As part of the Changing the Face of the Mediterranean Project, we consider how human pressure and concomitant erosion has affected a range of Mediterranean landscapes between the Neolithic and, in some cases, the post-medieval period. Part of this assessment comprises an investigation of relationships among palaeodemographic data, evidence for vegetation change and some consideration of rapid climate change events. The erosion data include recent or hitherto unpublished work from the authors. Where possible, we consider summed probabilities of 14C dates as well as the first published synthesis of all known optically stimulated luminescence dated sequences. The results suggest that while there were some periods when erosion took place contemporaneously across a number of regions, possibly induced by climate changes, more often than not, we see a complex and heterogeneous interplay of demographic and environmental changes that result in a mixed pattern of erosional activity across the Mediterranean.

Keywords
demography, erosion, geoarchaeology, Holocene, human impact, Mediterranean
National Category
Physical Geography
Identifiers
urn:nbn:se:uu:diva-378974 (URN)10.1177/0959683619826637 (DOI)000468293200011 ()2-s2.0-85061917004 (Scopus ID)
Available from: 2019-03-11 Created: 2019-03-11 Last updated: 2019-06-20Bibliographically approved
Finné, M., Woodbridge, J., Labuhn, I. & Roberts, C. N. (2019). Holocene hydro-climatic variability in the Mediterranean: A synthetic multi-proxy reconstruction. The Holocene, 29(5), 847-863
Open this publication in new window or tab >>Holocene hydro-climatic variability in the Mediterranean: A synthetic multi-proxy reconstruction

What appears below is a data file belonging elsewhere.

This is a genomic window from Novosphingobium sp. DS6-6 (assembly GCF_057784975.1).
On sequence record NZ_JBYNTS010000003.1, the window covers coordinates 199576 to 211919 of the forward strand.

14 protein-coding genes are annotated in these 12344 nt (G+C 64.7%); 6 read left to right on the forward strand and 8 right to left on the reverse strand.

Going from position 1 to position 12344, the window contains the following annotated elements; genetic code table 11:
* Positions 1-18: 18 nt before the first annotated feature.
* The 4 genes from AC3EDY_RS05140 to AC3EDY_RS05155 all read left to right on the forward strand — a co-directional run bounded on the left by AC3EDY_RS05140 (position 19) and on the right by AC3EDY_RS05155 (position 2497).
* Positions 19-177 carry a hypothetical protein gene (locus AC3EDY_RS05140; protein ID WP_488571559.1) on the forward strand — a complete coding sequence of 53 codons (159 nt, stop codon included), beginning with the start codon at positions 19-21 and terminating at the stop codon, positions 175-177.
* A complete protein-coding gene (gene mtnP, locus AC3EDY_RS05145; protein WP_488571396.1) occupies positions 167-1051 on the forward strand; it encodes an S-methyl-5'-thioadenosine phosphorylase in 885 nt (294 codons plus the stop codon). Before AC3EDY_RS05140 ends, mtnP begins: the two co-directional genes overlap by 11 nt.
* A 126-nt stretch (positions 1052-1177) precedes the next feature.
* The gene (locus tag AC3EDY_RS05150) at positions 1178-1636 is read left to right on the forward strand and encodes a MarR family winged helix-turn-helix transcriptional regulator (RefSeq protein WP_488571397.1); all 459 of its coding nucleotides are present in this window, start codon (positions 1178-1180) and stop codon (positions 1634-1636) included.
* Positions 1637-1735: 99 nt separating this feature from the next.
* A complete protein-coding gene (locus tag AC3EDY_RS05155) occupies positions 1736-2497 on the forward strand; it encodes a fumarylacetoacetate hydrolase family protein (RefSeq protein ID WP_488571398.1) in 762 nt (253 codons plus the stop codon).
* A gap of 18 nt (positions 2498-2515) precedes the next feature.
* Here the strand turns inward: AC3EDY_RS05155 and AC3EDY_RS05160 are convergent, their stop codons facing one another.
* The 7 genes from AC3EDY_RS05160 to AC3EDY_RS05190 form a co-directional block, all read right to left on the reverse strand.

2019 (English)In: The Holocene, ISSN 0959-6836, E-ISSN 1477-0911, Vol. 29, no 5, p. 847-863Article in journal (Refereed) Published
Abstract [en]

Here we identify and analyze proxy data interpreted to reflect hydro-climatic variability over the last 10,000 years from the Mediterranean region to (1) outline millennial and multi-centennial-scale trends and (2) identify regional patterns of hydro-climatic variability. A total of 47 lake, cave, and marine records were transformed to z-scores to allow direct comparisons between sites, put on a common time scale, and binned into 200-year time slices. Six different regions were identified based on numerical and spatial analyzes of z-scores: S Iberia and Maghreb, N Iberia, Italy, the Balkans, Turkey, and the Levant, and the overall hydro-climate history of each region was reconstructed. N Iberia is largely decoupled from the five other regions throughout the Holocene. Wetter conditions occur in the five other regions between 8500 and 6100 yr BP. After 6000 yr BP, climate oscillated until around 3000 ± 300 yr BP, which seems to have been the overall driest period in the eastern Mediterranean and North Africa. In contrast, Italy and N Iberia seem to have remained wetter during this period. In addition, non-metric multidimensional scaling (nMDS) was applied to 18 long, continuous climate z-score records that span the majority of the Holocene. nMDS axes 1 and 2 illustrate the main trends in the z-score data. The first axis captures a long-term development of drier condition in the Mediterranean from 7900 to 3700 yr BP. Rapid shifts occur in nMDS axis 2 at 6700–6300 BP, 4500–4300 BP, and 3500–3300 BP indicating centennial-scale climate change. Our synthesis highlights a dominant south/east versus north/west Mediterranean hydro-climate dipole throughout the Holocene and therefore confirms that there was no single climate trajectory characterizing the whole Mediterranean basin during the last 10 millennia.

Keywords
Holocene, hydro-climate, Mediterranean, nMDS, paleoclimate, proxy synthesis
National Category
Climate Research Physical Geography
Research subject
Earth Science with specialization in Physical Geography
Identifiers
urn:nbn:se:uu:diva-378966 (URN)10.1177/0959683619826634 (DOI)000468293200010 ()s2.0-85061579077 (Scopus ID)
Funder
Swedish Research Council, 421-2014-1181
Available from: 2019-03-11 Created: 2019-03-11 Last updated: 2019-06-20Bibliographically approved
Finné, M., Salonen, S., Frank, N., Helmens, K. F., Schröder-Ritzrau, A., Deininger, M. & Holzkämper, S. (2019). Last Interglacial Climate in Northern Sweden - Insights from a Speleothem Record. QUATERNARY, 2(3), Article ID 29.
Open this publication in new window or tab >>Last Interglacial Climate in Northern Sweden - Insights from a Speleothem Record
Show others...
2019 (English)In: QUATERNARY, ISSN 2571-550X, Vol. 2, no 3, article id 29Article in journal (Refereed) Published
Abstract [en]